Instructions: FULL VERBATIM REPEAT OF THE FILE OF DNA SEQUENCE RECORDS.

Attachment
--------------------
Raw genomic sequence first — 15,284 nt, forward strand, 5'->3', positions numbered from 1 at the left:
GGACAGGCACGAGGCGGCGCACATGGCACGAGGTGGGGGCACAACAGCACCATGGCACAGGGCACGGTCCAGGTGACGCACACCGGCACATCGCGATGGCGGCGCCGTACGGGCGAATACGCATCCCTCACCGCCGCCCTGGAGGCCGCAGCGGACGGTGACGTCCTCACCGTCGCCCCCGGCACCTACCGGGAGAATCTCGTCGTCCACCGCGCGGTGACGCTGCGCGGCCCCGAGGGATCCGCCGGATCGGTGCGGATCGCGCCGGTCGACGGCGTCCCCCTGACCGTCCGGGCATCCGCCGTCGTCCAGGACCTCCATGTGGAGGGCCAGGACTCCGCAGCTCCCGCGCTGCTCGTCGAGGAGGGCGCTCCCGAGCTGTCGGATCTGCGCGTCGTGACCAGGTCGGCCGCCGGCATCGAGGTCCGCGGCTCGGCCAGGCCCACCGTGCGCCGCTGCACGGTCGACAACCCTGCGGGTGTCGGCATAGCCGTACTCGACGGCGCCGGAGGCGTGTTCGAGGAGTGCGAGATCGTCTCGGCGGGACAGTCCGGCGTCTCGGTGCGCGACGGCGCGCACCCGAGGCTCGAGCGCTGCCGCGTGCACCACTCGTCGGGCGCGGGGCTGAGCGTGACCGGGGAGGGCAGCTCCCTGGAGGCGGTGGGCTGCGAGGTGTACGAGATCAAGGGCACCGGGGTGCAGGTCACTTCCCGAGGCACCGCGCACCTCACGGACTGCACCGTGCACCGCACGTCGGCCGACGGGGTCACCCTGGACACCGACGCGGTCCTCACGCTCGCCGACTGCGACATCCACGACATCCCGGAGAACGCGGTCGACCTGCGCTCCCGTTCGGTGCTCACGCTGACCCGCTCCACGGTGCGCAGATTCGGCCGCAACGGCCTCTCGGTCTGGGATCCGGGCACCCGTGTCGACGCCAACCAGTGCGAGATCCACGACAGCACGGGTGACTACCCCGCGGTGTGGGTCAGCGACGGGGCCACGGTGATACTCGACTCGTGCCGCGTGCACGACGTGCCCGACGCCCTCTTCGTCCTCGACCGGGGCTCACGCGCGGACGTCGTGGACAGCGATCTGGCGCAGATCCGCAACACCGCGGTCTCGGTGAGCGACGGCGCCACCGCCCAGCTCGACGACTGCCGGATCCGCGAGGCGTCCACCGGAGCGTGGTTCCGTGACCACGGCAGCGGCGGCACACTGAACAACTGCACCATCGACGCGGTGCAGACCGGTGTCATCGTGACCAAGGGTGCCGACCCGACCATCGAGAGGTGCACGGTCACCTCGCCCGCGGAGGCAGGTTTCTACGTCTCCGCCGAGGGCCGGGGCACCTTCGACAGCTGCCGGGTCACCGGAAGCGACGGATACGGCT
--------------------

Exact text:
Raw genomic sequence first — 15,284 nt, forward strand, 5'->3', positions numbered from 1 at the left:
GGACAGGCACGAGGCGGCGCACATGGCACGAGGTGGGGGCACAACAGCACCATGGCACAGGGCACGGTCCAGGTGACGCACACCGGCACATCGCGATGGCGGCGCCGTACGGGCGAATACGCATCCCTCACCGCCGCCCTGGAGGCCGCAGCGGACGGTGACGTCCTCACCGTCGCCCCCGGCACCTACCGGGAGAATCTCGTCGTCCACCGCGCGGTGACGCTGCGCGGCCCCGAGGGATCCGCCGGATCGGTGCGGATCGCGCCGGTCGACGGCGTCCCCCTGACCGTCCGGGCATCCGCCGTCGTCCAGGACCTCCATGTGGAGGGCCAGGACTCCGCAGCTCCCGCGCTGCTCGTCGAGGAGGGCGCTCCCGAGCTGTCGGATCTGCGCGTCGTGACCAGGTCGGCCGCCGGCATCGAGGTCCGCGGCTCGGCCAGGCCCACCGTGCGCCGCTGCACGGTCGACAACCCTGCGGGTGTCGGCATAGCCGTACTCGACGGCGCCGGAGGCGTGTTCGAGGAGTGCGAGATCGTCTCGGCGGGACAGTCCGGCGTCTCGGTGCGCGACGGCGCGCACCCGAGGCTCGAGCGCTGCCGCGTGCACCACTCGTCGGGCGCGGGGCTGAGCGTGACCGGGGAGGGCAGCTCCCTGGAGGCGGTGGGCTGCGAGGTGTACGAGATCAAGGGCACCGGGGTGCAGGTCACTTCCCGAGGCACCGCGCACCTCACGGACTGCACCGTGCACCGCACGTCGGCCGACGGGGTCACCCTGGACACCGACGCGGTCCTCACGCTCGCCGACTGCGACATCCACGACATCCCGGAGAACGCGGTCGACCTGCGCTCCCGTTCGGTGCTCACGCTGACCCGCTCCACGGTGCGCAGATTCGGCCGCAACGGCCTCTCGGTCTGGGATCCGGGCACCCGTGTCGACGCCAACCAGTGCGAGATCCACGACAGCACGGGTGACTACCCCGCGGTGTGGGTCAGCGACGGGGCCACGGTGATACTCGACTCGTGCCGCGTGCACGACGTGCCCGACGCCCTCTTCGTCCTCGACCGGGGCTCACGCGCGGACGTCGTGGACAGCGATCTGGCGCAGATCCGCAACACCGCGGTCTCGGTGAGCGACGGCGCCACCGCCCAGCTCGACGACTGCCGGATCCGCGAGGCGTCCACCGGAGCGTGGTTCCGTGACCACGGCAGCGGCGGCACACTGAACAACTGCACCATCGACGCGGTGCAGACCGGTGTCATCGTGACCAAGGGTGCCGACCCGACCATCGAGAGGTGCACGGTCACCTCGCCCGCGGAGGCAGGTTTCTACGTCTCCGCCGAGGGCCGGGGCACCTTCGACAGCTGCCGGGTCACCGGAAGCGACGGATACGGCT